He knew by the crowd noise he had broken the world record but was not aware he had gone under 3:50mins, not until a Kiwi journalist Ivan Agnew showed him a stop-watch with the time. He only had himself to beat as all other contenders were left in his wake, which shows how motivated he was to break the record. Peter Snell, a challenger for Walker’s title as New Zealand’s leading middle distance runner, described Walker’s run as, “the last great mythical barrier for milers.”
Steve Ovett, the great British runner, called Walker a pioneer and said he did more than anyone to popularise athletics in Europe. “I looked up to John Walker and I can’t say that about many people,” said Ovett.
Walker’s life changed after Gothenburg and at events around Europe he was feted as the rock star of athletics and media attention was intense. He always possessed the ability to be comfortable with the media and spoke well.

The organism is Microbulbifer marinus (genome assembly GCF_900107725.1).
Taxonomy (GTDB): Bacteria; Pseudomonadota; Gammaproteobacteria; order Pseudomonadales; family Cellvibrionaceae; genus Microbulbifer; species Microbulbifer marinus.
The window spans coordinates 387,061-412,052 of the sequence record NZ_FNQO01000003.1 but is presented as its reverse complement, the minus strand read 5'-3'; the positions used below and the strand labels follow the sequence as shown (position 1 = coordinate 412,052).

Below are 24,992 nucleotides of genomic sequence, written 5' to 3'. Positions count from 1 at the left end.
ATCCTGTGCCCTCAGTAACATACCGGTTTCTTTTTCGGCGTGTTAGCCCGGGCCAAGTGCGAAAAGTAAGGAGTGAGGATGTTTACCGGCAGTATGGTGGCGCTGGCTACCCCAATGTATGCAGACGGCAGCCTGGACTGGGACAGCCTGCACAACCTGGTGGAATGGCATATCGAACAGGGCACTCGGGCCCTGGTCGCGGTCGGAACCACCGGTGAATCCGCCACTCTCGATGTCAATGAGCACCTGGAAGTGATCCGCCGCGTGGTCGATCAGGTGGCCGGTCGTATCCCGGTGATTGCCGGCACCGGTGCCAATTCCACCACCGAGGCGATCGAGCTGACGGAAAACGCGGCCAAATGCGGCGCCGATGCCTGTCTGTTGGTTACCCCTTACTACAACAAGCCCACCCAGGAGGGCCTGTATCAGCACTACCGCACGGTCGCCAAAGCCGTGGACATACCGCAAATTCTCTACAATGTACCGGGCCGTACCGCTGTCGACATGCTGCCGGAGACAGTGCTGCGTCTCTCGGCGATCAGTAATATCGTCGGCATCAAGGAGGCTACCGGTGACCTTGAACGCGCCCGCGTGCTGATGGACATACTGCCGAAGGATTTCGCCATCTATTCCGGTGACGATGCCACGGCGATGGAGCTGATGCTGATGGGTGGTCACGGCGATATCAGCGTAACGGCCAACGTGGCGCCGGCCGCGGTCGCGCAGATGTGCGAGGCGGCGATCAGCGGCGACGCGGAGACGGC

It was relief that was felt after John Walker won gold at the Montreal Olympics as he became the hot favourite to win after Bayi pulled out after the African boycott. Confidence in him was dented after he was eliminated from the 800m, and supporters had all fingers and toes crossed for his victory in the 1500m. The pace was slow from the start with no chance of a world record, but as Walker says, people only remember who won the gold medal.
He did not want the 800m runners to get a break on him, so he exploded from the 300m mark hoping he would blitz the field. He did, only just, as he tired from about 20meters out and grimly hung on. I remember thinking at the time, don’t ease down too much as they are just behind you John! He knew he had won though and was ecstatic at the victory. He summed it up by saying he was not expected to go under 3:50 for the mile but he was expected to win the gold medal at Montreal.